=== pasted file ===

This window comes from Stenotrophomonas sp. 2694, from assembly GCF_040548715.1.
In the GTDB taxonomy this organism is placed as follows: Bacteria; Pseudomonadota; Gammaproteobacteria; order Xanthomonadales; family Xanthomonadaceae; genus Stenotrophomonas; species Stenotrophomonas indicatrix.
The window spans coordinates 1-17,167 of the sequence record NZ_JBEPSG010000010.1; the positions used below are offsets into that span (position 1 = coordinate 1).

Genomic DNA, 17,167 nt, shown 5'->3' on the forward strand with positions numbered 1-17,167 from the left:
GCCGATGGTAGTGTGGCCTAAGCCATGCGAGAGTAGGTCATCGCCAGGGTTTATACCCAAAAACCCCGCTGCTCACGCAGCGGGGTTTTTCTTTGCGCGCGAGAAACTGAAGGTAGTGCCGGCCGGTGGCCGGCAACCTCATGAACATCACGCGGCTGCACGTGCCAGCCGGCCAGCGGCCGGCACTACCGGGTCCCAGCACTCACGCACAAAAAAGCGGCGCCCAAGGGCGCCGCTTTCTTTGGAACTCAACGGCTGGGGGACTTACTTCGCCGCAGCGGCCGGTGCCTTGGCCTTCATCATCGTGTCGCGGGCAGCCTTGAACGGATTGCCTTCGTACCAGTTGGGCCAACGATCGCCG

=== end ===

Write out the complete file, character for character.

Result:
This window comes from Stenotrophomonas sp. 2694, from assembly GCF_040548715.1.
In the GTDB taxonomy this organism is placed as follows: Bacteria; Pseudomonadota; Gammaproteobacteria; order Xanthomonadales; family Xanthomonadaceae; genus Stenotrophomonas; species Stenotrophomonas indicatrix.
The window spans coordinates 1-17,167 of the sequence record NZ_JBEPSG010000010.1; the positions used below are offsets into that span (position 1 = coordinate 1).

Genomic DNA, 17,167 nt, shown 5'->3' on the forward strand with positions numbered 1-17,167 from the left:
GCCGATGGTAGTGTGGCCTAAGCCATGCGAGAGTAGGTCATCGCCAGGGTTTATACCCAAAAACCCCGCTGCTCACGCAGCGGGGTTTTTCTTTGCGCGCGAGAAACTGAAGGTAGTGCCGGCCGGTGGCCGGCAACCTCATGAACATCACGCGGCTGCACGTGCCAGCCGGCCAGCGGCCGGCACTACCGGGTCCCAGCACTCACGCACAAAAAAGCGGCGCCCAAGGGCGCCGCTTTCTTTGGAACTCAACGGCTGGGGGACTTACTTCGCCGCAGCGGCCGGTGCCTTGGCCTTCATCATCGTGTCGCGGGCAGCCTTGAACGGATTGCCTTCGTACCAGTTGGGCCAACGATCGCCG